If you are a mum, a step-mum, foster-mum, a grandmother, or a mother-figure, I hope you had a wonderful Mother’s Day. I was certainly spoilt by my beautiful boys, who both made me a present, and my husband even though I’m not his mother (he sent his mum a gift too).

This year I asked my children not to get me anything from the Mother’s Day stall at their school. A time honoured school tradition (who hasn’t spent a dollar at the Mother’s Day stall growing up), it wasn’t something I had initially worried too much about. But, then I volunteered to work on the Mother’s and Father’s Day stalls one year, and I was really unhappy about the hard sell put on kids, the emphasis on buying as much as you possibly could, and the values that they were being taught. This, coupled with my own bugbear about transparency (what are they actually fundraising for?), cemented my decision. But, not without consequences.

One little girl in B1’s class told him he was selfish for not buying anything from the stall for me. He didn’t tell me this, and actually I only found out because I overheard my husband telling my dad about it. Naturally this hurt his feelings. No one wants to be thought of as selfish, and honestly B1 is one of the least selfish people I know. Fortunately, he was able to talk things through with his dad, and when I knew what had happened I reinforced how proud of him I was for his open heart and his generosity. In the end, this situation was a good lesson for both of us.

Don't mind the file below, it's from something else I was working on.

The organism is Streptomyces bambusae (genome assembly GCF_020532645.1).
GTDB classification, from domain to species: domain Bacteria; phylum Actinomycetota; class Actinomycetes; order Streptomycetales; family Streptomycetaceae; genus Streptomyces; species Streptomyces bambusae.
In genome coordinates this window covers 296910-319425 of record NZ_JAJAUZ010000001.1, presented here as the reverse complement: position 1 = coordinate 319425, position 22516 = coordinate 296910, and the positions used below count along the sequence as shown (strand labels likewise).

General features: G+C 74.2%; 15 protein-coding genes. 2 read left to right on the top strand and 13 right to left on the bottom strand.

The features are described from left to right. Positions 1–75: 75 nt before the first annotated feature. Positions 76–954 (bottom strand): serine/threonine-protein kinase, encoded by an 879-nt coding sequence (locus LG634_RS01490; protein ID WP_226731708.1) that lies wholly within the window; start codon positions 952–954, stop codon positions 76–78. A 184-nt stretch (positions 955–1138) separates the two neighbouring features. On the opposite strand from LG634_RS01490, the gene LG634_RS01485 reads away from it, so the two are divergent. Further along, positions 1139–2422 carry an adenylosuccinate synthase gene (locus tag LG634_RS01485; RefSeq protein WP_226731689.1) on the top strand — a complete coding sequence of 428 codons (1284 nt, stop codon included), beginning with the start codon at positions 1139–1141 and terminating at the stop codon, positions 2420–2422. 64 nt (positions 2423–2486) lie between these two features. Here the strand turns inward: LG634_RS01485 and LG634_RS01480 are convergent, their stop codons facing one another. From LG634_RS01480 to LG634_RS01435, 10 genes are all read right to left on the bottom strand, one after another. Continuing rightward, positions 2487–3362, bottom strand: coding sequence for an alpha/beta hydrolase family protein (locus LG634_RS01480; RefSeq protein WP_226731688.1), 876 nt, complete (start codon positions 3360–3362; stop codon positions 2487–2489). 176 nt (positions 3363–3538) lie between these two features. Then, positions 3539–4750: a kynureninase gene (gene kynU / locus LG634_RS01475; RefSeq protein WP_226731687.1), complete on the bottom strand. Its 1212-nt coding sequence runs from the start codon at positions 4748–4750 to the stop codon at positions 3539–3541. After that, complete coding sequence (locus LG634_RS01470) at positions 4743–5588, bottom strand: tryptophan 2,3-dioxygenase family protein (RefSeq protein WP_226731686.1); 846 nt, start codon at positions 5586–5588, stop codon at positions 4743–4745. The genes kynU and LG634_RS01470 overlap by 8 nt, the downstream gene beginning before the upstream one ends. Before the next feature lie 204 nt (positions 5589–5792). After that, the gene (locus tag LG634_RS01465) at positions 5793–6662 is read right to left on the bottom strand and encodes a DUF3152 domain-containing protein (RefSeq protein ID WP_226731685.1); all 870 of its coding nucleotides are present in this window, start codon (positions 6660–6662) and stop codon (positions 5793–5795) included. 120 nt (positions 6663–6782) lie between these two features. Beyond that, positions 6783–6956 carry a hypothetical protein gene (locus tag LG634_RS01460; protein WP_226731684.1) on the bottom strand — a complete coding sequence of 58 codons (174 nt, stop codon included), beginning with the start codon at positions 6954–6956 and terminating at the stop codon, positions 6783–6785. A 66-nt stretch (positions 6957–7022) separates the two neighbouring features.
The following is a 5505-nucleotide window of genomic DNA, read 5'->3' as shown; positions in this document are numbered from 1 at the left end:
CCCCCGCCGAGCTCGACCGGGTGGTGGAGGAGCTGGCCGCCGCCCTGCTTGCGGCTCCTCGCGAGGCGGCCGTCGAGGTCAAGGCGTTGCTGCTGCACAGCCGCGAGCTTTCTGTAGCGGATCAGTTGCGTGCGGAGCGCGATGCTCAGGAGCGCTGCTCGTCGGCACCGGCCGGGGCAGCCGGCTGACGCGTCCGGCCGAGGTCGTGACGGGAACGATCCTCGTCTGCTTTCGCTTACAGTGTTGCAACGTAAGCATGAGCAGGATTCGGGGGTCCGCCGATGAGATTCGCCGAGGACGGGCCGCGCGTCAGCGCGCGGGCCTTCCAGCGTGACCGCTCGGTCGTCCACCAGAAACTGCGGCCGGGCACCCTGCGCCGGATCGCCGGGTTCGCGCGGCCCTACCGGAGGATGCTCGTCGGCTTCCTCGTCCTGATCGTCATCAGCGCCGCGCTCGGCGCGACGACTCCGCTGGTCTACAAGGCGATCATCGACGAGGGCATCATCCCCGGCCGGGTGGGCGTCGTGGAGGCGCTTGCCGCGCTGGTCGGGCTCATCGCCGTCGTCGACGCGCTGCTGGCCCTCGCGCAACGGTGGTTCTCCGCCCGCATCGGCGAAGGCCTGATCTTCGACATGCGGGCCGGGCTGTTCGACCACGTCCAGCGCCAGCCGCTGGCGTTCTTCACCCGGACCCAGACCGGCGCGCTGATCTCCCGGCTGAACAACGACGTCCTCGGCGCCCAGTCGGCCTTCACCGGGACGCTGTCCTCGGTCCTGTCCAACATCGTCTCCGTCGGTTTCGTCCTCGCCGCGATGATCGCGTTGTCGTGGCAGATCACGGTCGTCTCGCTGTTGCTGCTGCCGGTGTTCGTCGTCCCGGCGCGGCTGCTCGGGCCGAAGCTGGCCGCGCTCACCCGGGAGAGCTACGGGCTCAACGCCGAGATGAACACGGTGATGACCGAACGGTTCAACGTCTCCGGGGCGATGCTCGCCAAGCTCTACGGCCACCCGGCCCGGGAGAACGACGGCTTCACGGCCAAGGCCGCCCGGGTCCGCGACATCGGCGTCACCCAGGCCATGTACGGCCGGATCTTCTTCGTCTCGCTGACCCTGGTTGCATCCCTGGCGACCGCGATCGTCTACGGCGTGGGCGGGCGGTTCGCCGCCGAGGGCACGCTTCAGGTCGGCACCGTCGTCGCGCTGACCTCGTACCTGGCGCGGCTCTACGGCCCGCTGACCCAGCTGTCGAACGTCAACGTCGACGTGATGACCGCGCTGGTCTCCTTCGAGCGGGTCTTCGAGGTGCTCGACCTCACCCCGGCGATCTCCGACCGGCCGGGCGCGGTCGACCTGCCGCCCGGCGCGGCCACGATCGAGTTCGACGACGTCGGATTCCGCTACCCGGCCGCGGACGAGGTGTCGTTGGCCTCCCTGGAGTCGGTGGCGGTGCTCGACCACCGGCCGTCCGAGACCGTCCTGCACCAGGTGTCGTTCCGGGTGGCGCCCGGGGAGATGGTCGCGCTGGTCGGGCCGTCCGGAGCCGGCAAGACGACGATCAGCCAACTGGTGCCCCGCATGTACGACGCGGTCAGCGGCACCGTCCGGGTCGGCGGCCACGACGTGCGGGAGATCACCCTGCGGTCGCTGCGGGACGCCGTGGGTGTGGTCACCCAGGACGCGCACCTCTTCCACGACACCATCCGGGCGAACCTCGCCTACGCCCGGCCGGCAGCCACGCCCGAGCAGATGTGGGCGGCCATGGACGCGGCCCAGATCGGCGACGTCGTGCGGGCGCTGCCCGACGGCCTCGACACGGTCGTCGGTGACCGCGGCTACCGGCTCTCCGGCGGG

For him, it was a lesson that people will sometimes make judgements about you without knowing the whole story, and that this can be painful and annoying, but in the end you need to stand by your truth – in his case it was that his mum had told him not to buy anything, but for another child it may have been financially impossible to buy anything.

For me it was a reminder that my stance on things can, and does, affect my children – and so I better be damn sure that I have a good reason for taking the stand I do. In this case I feel comfortable with my decision, and the way my son was able to handle it with our support, but I recognise that it’s never easy for kids to feel like the odd one out.

How do you help your child or student when they’re the odd one out?

Wendy Allott

I'm an educator, mum and wife living in beautiful Victoria, Australia. I make learning resources for passionate, but time-poor, teachers in need of a better work-life balance. I'm a voracious reader, love a good curry, and believe life is always better with chocolate.

Leave a Reply

%d bloggers like this: